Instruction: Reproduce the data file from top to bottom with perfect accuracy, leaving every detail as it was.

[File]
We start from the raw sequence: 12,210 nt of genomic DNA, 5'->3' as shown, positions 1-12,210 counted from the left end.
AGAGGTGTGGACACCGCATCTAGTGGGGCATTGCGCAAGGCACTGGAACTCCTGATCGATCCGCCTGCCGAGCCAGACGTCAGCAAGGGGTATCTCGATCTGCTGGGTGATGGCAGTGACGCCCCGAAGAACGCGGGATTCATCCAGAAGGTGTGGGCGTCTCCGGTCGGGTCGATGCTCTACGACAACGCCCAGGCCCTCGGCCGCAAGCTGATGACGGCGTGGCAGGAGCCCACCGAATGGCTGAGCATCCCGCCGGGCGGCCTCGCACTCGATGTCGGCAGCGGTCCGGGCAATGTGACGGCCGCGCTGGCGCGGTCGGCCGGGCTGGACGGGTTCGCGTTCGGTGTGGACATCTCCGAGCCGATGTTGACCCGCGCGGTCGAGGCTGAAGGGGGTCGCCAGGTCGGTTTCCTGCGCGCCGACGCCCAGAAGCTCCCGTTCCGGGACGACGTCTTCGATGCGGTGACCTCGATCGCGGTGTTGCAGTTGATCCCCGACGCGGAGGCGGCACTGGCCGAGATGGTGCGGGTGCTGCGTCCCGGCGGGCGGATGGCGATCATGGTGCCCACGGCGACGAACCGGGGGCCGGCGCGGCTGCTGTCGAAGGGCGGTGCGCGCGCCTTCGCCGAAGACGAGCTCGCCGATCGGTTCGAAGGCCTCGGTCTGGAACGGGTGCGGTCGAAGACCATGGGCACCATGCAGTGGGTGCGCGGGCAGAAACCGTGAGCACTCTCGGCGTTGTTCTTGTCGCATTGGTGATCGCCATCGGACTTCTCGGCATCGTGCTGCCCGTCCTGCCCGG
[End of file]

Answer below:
We start from the raw sequence: 12,210 nt of genomic DNA, 5'->3' as shown, positions 1-12,210 counted from the left end.
AGAGGTGTGGACACCGCATCTAGTGGGGCATTGCGCAAGGCACTGGAACTCCTGATCGATCCGCCTGCCGAGCCAGACGTCAGCAAGGGGTATCTCGATCTGCTGGGTGATGGCAGTGACGCCCCGAAGAACGCGGGATTCATCCAGAAGGTGTGGGCGTCTCCGGTCGGGTCGATGCTCTACGACAACGCCCAGGCCCTCGGCCGCAAGCTGATGACGGCGTGGCAGGAGCCCACCGAATGGCTGAGCATCCCGCCGGGCGGCCTCGCACTCGATGTCGGCAGCGGTCCGGGCAATGTGACGGCCGCGCTGGCGCGGTCGGCCGGGCTGGACGGGTTCGCGTTCGGTGTGGACATCTCCGAGCCGATGTTGACCCGCGCGGTCGAGGCTGAAGGGGGTCGCCAGGTCGGTTTCCTGCGCGCCGACGCCCAGAAGCTCCCGTTCCGGGACGACGTCTTCGATGCGGTGACCTCGATCGCGGTGTTGCAGTTGATCCCCGACGCGGAGGCGGCACTGGCCGAGATGGTGCGGGTGCTGCGTCCCGGCGGGCGGATGGCGATCATGGTGCCCACGGCGACGAACCGGGGGCCGGCGCGGCTGCTGTCGAAGGGCGGTGCGCGCGCCTTCGCCGAAGACGAGCTCGCCGATCGGTTCGAAGGCCTCGGTCTGGAACGGGTGCGGTCGAAGACCATGGGCACCATGCAGTGGGTGCGCGGGCAGAAACCGTGAGCACTCTCGGCGTTGTTCTTGTCGCATTGGTGATCGCCATCGGACTTCTCGGCATCGTGCTGCCCGTCCTGCCCGG